Teams attempted to fix an issue related to a leak in the hardware transferring fuel into the rocket early Saturday morning, but were unsuccessful, the tweet said.
“Engineers detected a liquid hydrogen leak in a quick disconnect cavity and have stopped flowing the propellant to the core stage while they troubleshoot,” NASA said in a blog post Saturday morning. “Launch controllers are attempting to warm up the quick disconnect to attempt to reseat it to get a tight seal. Liquid oxygen flow is continuing.”
NASA was trying again on Saturday to complete the Artemis launch after it was delayed from its originally scheduled departure from Earth on Monday.
Managers said Tuesday that they were changing fueling procedures to deal with the issue. A bad sensor also could be to blame for Monday’s scrapped launch, they noted.
The 322-foot rocket — the most powerful ever built by NASA — remains on its pad at Kennedy Space Center with an empty crew capsule on top.
The Space Launch System rocket will attempt to send the capsule around the moon and back. No one will be aboard, just three test dummies.
If a future launch is successful, it will mark the first time America has sent a capsule to the moon since Apollo 17 50 years ago.
“We went there and then we stopped and we threw it all away. So I’m excited that we’re getting ready to go to the moon again,” said Dr. Jeffrey Hoffman, a former NASA astronaut.
Jim Free, associate administrator for exploration systems development for NASA, however, said another launch will not be attempted on or before Sept. 6, when this launch period ends.
“I hope you know we’re not where we want to be, except (that) the vehicle’s safe,” Free told reporters after Saturday’s failed launch attempt.
After Tuesday, a two-week launch blackout period kicks in.
NASA Administrator Bill Nelson said repair work could bump the launch into October.
“We’ll go when it’s ready. We don’t go until then and especially now on a test flight, because we’re going to stress this and test it … and make sure it’s right before we put four humans up on the top of it,” Nelson said.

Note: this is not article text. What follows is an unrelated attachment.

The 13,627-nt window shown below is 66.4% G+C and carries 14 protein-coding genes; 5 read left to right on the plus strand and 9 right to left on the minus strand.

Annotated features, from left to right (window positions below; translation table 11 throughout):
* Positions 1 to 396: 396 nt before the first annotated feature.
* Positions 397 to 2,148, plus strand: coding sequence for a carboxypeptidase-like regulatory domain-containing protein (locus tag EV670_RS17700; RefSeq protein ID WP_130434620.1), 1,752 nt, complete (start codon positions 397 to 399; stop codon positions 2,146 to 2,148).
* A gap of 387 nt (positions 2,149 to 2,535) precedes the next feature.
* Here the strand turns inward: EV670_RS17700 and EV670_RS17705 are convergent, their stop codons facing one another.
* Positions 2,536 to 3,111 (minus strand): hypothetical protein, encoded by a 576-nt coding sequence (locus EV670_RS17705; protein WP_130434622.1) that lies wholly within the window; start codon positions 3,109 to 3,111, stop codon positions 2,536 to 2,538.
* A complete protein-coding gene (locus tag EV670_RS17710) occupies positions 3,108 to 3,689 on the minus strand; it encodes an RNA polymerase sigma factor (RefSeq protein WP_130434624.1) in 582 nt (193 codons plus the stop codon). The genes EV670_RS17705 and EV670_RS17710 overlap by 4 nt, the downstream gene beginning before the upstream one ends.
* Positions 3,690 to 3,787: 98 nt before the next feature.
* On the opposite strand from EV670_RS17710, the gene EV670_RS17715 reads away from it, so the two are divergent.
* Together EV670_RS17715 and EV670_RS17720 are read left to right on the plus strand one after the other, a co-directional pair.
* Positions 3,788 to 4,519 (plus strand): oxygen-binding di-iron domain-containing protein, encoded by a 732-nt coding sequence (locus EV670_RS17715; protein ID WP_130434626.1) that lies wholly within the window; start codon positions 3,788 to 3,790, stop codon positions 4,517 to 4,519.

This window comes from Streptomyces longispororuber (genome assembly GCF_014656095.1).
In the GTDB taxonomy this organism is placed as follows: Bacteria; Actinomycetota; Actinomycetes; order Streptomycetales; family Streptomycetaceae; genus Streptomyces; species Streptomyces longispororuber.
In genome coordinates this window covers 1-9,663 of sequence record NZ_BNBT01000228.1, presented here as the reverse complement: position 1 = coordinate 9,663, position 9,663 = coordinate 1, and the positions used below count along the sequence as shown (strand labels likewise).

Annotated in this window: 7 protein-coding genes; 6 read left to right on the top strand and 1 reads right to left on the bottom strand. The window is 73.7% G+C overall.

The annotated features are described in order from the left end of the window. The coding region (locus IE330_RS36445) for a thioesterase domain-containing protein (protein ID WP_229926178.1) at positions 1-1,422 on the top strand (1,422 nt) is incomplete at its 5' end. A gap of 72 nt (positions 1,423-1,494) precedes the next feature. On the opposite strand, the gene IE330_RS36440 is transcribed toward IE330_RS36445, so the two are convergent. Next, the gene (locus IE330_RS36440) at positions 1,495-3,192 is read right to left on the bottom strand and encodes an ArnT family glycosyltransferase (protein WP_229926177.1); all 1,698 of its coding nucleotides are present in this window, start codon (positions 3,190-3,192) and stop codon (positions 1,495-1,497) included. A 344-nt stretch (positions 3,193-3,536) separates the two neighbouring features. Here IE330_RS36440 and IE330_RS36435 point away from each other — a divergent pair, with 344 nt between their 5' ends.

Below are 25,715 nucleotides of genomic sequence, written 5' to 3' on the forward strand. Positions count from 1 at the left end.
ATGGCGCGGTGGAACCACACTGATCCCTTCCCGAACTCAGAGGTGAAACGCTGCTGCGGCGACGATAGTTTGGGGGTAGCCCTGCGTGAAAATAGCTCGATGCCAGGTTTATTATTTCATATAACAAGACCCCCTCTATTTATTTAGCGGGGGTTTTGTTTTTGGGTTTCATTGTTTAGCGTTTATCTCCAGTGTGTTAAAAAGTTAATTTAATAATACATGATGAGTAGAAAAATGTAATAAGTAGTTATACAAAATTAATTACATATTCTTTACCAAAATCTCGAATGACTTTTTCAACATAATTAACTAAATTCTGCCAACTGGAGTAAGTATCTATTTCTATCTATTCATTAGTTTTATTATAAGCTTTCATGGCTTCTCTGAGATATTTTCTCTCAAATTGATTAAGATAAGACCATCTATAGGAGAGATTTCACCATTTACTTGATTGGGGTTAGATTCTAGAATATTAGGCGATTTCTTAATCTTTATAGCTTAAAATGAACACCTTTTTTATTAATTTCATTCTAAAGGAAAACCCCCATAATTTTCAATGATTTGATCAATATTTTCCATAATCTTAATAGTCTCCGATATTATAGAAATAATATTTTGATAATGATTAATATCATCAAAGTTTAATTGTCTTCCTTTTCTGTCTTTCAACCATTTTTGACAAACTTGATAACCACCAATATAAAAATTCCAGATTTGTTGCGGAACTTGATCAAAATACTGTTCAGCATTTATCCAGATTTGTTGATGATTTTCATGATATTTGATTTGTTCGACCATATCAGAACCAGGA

The next launch periods will depend on the options the team comes back with on Monday or early Tuesday morning, Free said.
“We don’t go into these tests lightly,” he said. “The confidence to do another launch attempt today was born out of the fact that we understood the hydrogen leaks we had on Monday, those are different than the leak we had today … and we understood the engine issues.”
Already years behind schedule, the $4.1 billion test flight is the opening shot in NASA’s Artemis moon-exploration program, named after the twin sister of Apollo in Greek mythology. Astronauts could strap in as soon as 2024 for a lap around the moon and actually attempt a lunar landing in 2025.
NASA’s eventual goal with this mission is getting astronauts back on the moon and establishing a permanent presence there.
Hoffman maintains a successful mission could be important for scientific discovery.
“We’ve only just scratched the surface with Apollo, you know, bringing back samples of the moon. And we’ve learned incredible amounts about the history of the solar system, how the earth was formed,” Hoffman said.
And while billions of dollars have been poured into the project, Hoffman said Artemis could unlock access to natural resources and give us a competitive edge globally.
“Someday, the moon is going to be a part of the economic sphere of the earth. Whoever establishes their bases first is in a good position,” Hoffman said.
Much like the space NASA hopes to explore, the possible benefits of the mission may be infinite.
The Associated Press contributed to this report.